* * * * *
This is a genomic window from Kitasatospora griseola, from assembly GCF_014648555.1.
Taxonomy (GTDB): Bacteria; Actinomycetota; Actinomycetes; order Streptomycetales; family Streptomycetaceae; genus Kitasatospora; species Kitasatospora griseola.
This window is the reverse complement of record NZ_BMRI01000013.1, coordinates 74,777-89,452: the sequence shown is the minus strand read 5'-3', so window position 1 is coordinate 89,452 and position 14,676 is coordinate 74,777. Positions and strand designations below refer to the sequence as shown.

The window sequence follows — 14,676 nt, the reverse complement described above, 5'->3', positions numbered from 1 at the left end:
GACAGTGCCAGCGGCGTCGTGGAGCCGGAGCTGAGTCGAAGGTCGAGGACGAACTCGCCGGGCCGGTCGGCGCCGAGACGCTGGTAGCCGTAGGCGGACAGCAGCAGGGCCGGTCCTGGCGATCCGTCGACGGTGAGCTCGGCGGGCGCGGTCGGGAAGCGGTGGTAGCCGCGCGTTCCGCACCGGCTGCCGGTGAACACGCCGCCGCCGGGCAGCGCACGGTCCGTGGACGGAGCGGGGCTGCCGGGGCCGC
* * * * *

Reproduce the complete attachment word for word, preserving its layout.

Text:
This is a genomic window from Kitasatospora griseola, from assembly GCF_014648555.1.
Taxonomy (GTDB): Bacteria; Actinomycetota; Actinomycetes; order Streptomycetales; family Streptomycetaceae; genus Kitasatospora; species Kitasatospora griseola.
This window is the reverse complement of record NZ_BMRI01000013.1, coordinates 74,777-89,452: the sequence shown is the minus strand read 5'-3', so window position 1 is coordinate 89,452 and position 14,676 is coordinate 74,777. Positions and strand designations below refer to the sequence as shown.

The window sequence follows — 14,676 nt, the reverse complement described above, 5'->3', positions numbered from 1 at the left end:
GACAGTGCCAGCGGCGTCGTGGAGCCGGAGCTGAGTCGAAGGTCGAGGACGAACTCGCCGGGCCGGTCGGCGCCGAGACGCTGGTAGCCGTAGGCGGACAGCAGCAGGGCCGGTCCTGGCGATCCGTCGACGGTGAGCTCGGCGGGCGCGGTCGGGAAGCGGTGGTAGCCGCGCGTTCCGCACCGGCTGCCGGTGAACACGCCGCCGCCGGGCAGCGCACGGTCCGTGGACGGAGCGGGGCTGCCGGGGCCGC